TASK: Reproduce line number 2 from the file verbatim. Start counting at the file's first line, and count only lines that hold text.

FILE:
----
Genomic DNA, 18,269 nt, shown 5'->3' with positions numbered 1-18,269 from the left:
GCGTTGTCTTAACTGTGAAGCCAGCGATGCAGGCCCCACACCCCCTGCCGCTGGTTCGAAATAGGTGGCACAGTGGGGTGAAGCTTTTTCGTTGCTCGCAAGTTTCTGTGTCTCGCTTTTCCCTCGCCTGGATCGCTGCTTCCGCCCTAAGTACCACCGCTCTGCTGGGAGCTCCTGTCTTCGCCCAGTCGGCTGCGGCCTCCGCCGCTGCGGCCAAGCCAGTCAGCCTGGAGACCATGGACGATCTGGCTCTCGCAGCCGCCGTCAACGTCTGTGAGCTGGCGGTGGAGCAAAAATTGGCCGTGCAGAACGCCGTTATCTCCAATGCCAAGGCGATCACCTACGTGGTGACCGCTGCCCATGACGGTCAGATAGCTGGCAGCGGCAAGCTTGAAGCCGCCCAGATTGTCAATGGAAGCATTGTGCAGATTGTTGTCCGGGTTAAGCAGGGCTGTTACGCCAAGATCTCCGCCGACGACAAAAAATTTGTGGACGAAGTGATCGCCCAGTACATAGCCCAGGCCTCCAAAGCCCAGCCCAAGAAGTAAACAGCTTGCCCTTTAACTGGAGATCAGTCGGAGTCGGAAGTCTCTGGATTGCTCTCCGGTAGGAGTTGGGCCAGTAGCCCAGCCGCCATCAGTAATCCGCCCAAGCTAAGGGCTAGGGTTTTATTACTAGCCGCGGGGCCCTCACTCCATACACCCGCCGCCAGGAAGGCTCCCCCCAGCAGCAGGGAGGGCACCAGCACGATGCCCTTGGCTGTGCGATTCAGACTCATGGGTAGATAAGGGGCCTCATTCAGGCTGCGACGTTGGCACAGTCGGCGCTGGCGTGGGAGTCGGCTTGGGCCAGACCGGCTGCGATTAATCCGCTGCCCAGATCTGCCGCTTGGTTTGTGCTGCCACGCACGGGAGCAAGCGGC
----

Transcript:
GCGTTGTCTTAACTGTGAAGCCAGCGATGCAGGCCCCACACCCCCTGCCGCTGGTTCGAAATAGGTGGCACAGTGGGGTGAAGCTTTTTCGTTGCTCGCAAGTTTCTGTGTCTCGCTTTTCCCTCGCCTGGATCGCTGCTTCCGCCCTAAGTACCACCGCTCTGCTGGGAGCTCCTGTCTTCGCCCAGTCGGCTGCGGCCTCCGCCGCTGCGGCCAAGCCAGTCAGCCTGGAGACCATGGACGATCTGGCTCTCGCAGCCGCCGTCAACGTCTGTGAGCTGGCGGTGGAGCAAAAATTGGCCGTGCAGAACGCCGTTATCTCCAATGCCAAGGCGATCACCTACGTGGTGACCGCTGCCCATGACGGTCAGATAGCTGGCAGCGGCAAGCTTGAAGCCGCCCAGATTGTCAATGGAAGCATTGTGCAGATTGTTGTCCGGGTTAAGCAGGGCTGTTACGCCAAGATCTCCGCCGACGACAAAAAATTTGTGGACGAAGTGATCGCCCAGTACATAGCCCAGGCCTCCAAAGCCCAGCCCAAGAAGTAAACAGCTTGCCCTTTAACTGGAGATCAGTCGGAGTCGGAAGTCTCTGGATTGCTCTCCGGTAGGAGTTGGGCCAGTAGCCCAGCCGCCATCAGTAATCCGCCCAAGCTAAGGGCTAGGGTTTTATTACTAGCCGCGGGGCCCTCACTCCATACACCCGCCGCCAGGAAGGCTCCCCCCAGCAGCAGGGAGGGCACCAGCACGATGCCCTTGGCTGTGCGATTCAGACTCATGGGTAGATAAGGGGCCTCATTCAGGCTGCGACGTTGGCACAGTCGGCGCTGGCGTGGGAGTCGGCTTGGGCCAGACCGGCTGCGATTAATCCGCTGCCCAGATCTGCCGCTTGGTTTGTGCTGCCACGCACGGGAGCAAGCGGC